The power of WHY?
What is the importance of the power of WHY? I have been a fan of Simon Sinek for years. The first minute of his TED talk about this famous WHY and titled “How great leaders inspire action” raises so many good points such as:
- Why is Apple so innovative? They are just a computer company with access to the same talent as everyone else.
- How about those Wright brothers and aviation? Surely the team with the money and access to all they needed should have put that first plane in the air?
They both truly knew what their WHY was! We get confused what WHY means, as Simon says “profit is a result” but if you go back to Steve Jobs and the way he built the company it was all about changing the status quo and thinking differently. After all Steve urges us to pursue our dreams and see the opportunities in life's setbacks - including death itself. If you listen to his Stanford University acceptance speech about connecting the dots, he ends with a mantra I believe in, and makes sense on so many levels… ’stay hungry – stay foolish.’
Let’s apply this into a business setting. The goal is to get your customers to buy WHY you do what you do and not what and how you do it.
This means the culture of a business is also critical. If you can get staff, friends and customers to believe why you do it you will get brand loyalty on all levels. You can also get people to work for you because of blood, sweat and tears not just the money. Passion is so very powerful.
As a marketer that has worked with some of the biggest brands in the UK such as Adidas and Boots it is key I believe that any start up business/entrepreneur should understand this from the outset. Under pinning this are many other business methods and knowing what works for you. I like Steve did not go down the University route but the University of life.
All of the start-up businesses or MSc students I have worked with at Nottingham University Business School, I always ask them to go through the “Golden Circle” question from the outset – WHY – HOW – WHAT and I love to see them think about it. It is challenging for many of them as they are fixed on wanting to make money and living the dream!
Let’s go back to Simon and his thoughts on the law of diffusion of innovation. It’s all about believing, and thinking hard about market penetration as your early adopters will only enable you to get so far in business.
Dr Martin Luther King had a dream remember? He had the “I have a dream” speech and not I have a plan! 250,000 people turned up the day of his March in Washington and it wasn’t about black v white as 25% were white and they believed in themselves. A great example of those who lead inspire us – not because we have to but because we want to.
JK Rowling in her Harvard acceptance speech told us some heartening advice to dreamers and overachievers, including one hard-won lesson that she deems ’worth more than any qualification I ever earned.’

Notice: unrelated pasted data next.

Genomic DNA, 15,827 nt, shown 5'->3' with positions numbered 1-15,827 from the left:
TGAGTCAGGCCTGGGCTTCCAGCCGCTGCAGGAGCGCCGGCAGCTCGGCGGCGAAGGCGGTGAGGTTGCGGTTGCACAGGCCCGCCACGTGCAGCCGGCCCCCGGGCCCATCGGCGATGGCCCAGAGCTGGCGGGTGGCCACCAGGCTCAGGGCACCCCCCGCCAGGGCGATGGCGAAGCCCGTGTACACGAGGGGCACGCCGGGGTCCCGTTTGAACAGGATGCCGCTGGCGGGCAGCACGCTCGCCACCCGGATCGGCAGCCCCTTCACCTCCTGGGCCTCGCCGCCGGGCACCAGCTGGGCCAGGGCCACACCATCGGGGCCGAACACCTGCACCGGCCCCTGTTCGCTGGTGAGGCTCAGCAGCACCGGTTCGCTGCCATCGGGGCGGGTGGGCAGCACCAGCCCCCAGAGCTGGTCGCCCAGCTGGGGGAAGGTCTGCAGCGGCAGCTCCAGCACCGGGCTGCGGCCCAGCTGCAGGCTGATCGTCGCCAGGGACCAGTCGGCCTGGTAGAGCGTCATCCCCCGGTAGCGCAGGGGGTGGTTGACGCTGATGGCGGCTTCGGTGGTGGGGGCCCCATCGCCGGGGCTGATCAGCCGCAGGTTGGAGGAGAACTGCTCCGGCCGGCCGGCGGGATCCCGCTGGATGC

Being in business is hard but has so many rewards. I left the corporate world at the end of 2000 and would not go back as I know my WHY and love what I do and hope that I have become a good leader and mentor to many.
What does it all mean?
The ability to motivate people is in itself not difficult. It is usually tied to some external factor. Great leaders, in contrast are able to inspire people to act. Those who are able to inspire give people a sense of purpose or belonging that has little to do with any external incentive or benefit to be gained. Those who truly lead are able to create a following of people who act not because they were swayed, but because they were inspired.
For those who are inspired, the motivation to act is deeply personal. They are less likely to be swayed by incentives. Those who are inspired are willing to pay a premium or endure inconvenience, even personal suffering. Those who are able to inspire will create a following of people – supporters, voters, customers, workers – who act for the good of the whole not because they have to, but because they want to.
People who love going to work are more productive and creative. They go home happier and have happier families. They treat their colleagues and clients and customers better. Inspired employees make for stronger companies and stronger economies.
Make sure you listen to JK’s speech as she ends it so very well… ‘So today, I wish you nothing better than similar friendships. And tomorrow, I hope that even if you remember not a single word of mine, you remember those of Seneca, another of those old Romans I met when I fled down the Classics corridor, in retreat from career ladders, in search of ancient wisdom: As is a tale, so is life: not how long it is, but how good it is, is what matters.’
Melanie Berry the owner of Very Berry Sports Marketing LTD and an Entrepreneur in Residence at Nottingham University Business School